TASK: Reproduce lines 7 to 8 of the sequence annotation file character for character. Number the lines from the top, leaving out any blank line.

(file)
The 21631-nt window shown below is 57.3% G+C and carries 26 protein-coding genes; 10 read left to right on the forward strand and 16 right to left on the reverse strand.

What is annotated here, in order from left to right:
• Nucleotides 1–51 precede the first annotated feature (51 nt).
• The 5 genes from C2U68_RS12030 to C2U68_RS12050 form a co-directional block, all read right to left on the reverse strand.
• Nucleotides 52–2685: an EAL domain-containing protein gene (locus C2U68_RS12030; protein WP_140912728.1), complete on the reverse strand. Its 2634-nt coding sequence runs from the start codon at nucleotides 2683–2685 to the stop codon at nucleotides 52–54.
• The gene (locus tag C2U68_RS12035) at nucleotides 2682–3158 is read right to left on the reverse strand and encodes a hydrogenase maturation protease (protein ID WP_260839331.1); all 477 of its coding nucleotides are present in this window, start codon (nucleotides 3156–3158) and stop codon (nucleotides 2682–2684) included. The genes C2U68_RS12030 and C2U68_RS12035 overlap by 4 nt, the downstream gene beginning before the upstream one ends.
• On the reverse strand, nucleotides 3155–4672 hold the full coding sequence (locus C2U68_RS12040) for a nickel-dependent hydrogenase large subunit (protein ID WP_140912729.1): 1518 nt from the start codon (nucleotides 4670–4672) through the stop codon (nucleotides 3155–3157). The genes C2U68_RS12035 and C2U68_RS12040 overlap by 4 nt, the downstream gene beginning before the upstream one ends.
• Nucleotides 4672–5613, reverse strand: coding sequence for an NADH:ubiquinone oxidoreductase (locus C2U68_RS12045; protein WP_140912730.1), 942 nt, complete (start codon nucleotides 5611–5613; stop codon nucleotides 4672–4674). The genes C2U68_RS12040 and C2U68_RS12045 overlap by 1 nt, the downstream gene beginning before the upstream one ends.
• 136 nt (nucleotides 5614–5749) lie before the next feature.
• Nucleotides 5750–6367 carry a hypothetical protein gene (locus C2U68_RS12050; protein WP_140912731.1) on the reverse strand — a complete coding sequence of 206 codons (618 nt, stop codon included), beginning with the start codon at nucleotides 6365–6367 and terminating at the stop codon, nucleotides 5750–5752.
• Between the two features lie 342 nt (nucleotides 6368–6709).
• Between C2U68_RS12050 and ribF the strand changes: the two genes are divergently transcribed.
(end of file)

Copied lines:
• On the reverse strand, nucleotides 3155–4672 hold the full coding sequence (locus C2U68_RS12040) for a nickel-dependent hydrogenase large subunit (protein ID WP_140912729.1): 1518 nt from the start codon (nucleotides 4670–4672) through the stop codon (nucleotides 3155–3157). The genes C2U68_RS12035 and C2U68_RS12040 overlap by 4 nt, the downstream gene beginning before the upstream one ends.
• Nucleotides 4672–5613, reverse strand: coding sequence for an NADH:ubiquinone oxidoreductase (locus C2U68_RS12045; protein WP_140912730.1), 942 nt, complete (start codon nucleotides 5611–5613; stop codon nucleotides 4672–4674). The genes C2U68_RS12040 and C2U68_RS12045 overlap by 1 nt, the downstream gene beginning before the upstream one ends.